Information has come to light regarding the US Food and Drug Adminstration (FDA)'s freeze on the clinical trails of GRNOPC1, a groundbreaking therapy for spinal cord injury derived from human embryonic stem cells being undertaken by biotech company Geron. The FDA approved the commencement of clinical trails of GRNOPC1 in January 2009 amid much excitement: this was to be the first trial of its kind.
The halt, which was announced on 18 August, was not fully explained at the time by either the FDA or Geron. It appears that the FDA instigated the halt in order to review new information put before them by the company. Despite positive pre-clinical trials in animals, there have always been fears that the cells will differentiate uncontrollably causing tumours to develop.
These fears were allayed following new statements issued from Geron: the information being reviewed related to recent tests that revealed the formation of cysts in some (animal) trail subjects. Although cysts had been detected in earlier trials, the high frequency of cysts in recent trials caused concern. Geron has given assurances that the cysts are not dangerous - they are non-proliferative, and show no adverse effects, or increased health risks. Furthermore, the company stated that a batch of the GRNOPC1 drug, tested according to new markers and assays showed no cysts at all. No evidence of teratomas (a type of tumour) was found.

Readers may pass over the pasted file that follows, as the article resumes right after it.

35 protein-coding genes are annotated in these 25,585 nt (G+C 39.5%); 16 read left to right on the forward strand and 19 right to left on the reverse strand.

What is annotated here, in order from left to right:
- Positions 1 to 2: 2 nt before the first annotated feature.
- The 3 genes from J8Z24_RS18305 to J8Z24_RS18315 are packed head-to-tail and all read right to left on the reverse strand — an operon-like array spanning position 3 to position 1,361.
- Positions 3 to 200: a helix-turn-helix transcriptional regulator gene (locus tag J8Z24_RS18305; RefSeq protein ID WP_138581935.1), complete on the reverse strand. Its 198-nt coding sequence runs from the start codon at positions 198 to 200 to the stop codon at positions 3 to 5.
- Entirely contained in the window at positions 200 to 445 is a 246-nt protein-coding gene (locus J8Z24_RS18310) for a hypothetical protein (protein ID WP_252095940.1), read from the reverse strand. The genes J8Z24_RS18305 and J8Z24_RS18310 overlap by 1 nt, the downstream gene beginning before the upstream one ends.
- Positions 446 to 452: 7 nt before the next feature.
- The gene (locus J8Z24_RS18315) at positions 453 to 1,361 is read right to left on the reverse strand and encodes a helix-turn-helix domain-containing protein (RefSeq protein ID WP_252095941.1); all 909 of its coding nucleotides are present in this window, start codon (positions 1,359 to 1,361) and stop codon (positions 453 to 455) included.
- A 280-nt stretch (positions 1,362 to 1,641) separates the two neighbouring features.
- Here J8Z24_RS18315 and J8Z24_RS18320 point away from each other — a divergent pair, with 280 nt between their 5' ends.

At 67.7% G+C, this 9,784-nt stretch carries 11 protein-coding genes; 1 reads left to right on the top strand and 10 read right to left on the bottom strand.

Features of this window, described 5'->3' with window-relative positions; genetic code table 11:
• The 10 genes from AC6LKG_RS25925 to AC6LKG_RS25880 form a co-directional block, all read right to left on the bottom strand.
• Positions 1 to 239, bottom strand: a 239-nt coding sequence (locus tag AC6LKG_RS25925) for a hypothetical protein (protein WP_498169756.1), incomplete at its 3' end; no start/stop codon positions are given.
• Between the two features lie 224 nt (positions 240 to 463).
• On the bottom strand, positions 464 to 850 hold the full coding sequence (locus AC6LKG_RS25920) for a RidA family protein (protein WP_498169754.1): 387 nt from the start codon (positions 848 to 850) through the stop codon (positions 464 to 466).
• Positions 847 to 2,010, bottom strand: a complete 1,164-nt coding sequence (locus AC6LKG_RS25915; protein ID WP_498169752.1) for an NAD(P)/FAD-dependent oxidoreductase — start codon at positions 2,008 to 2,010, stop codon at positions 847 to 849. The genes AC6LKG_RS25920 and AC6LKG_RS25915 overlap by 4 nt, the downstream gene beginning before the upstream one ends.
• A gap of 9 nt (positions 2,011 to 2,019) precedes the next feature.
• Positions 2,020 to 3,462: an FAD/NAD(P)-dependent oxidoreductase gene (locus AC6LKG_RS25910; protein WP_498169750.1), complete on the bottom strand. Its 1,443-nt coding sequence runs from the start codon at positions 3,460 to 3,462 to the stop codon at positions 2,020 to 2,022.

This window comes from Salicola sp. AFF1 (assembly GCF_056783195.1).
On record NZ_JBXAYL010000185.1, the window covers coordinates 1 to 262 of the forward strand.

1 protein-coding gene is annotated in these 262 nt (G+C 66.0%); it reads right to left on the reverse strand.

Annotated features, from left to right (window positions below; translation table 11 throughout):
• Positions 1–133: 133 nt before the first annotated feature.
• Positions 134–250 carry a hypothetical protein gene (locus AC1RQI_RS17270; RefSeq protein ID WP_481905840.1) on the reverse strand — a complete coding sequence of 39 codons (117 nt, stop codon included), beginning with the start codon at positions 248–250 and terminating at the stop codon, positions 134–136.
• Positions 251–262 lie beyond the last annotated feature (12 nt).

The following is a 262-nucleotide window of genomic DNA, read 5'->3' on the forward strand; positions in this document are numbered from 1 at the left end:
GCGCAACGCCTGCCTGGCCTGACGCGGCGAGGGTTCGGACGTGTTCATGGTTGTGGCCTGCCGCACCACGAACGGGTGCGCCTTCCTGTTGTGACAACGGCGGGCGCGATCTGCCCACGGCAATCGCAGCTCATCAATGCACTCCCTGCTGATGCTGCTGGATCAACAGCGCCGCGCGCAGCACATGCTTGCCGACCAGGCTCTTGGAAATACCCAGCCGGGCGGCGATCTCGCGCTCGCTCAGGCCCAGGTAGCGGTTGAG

Geron's share price dropped 14 per cent following the latest suspension of the clinical trials, however it has since rallied. Joseph Pantginis of Merriman Curhan Ford explains: 'I believe that since the worst case scenario (teratomas) did not occur, investors are relieved.'
However, there is no indication of how long the review will take or when the clinical trials are likely to recommence. Pantginis rationalises the less-than-smooth drug trial process experienced so far: 'Geron is especially vulnerable because it is at the forefront, by far, of the embryonic stem cell space, and being on the cutting edge means the company must also be the first to hit the hurdles and learn as they go,' he said.However, not all commentary has been positive. Analyst Adam Feurerstein is on record saying that 'the only thing Geron has done exceedingly well in its 13 years as a public company is surf the waves of stem cell hype and use that momentum to raise lots of money.'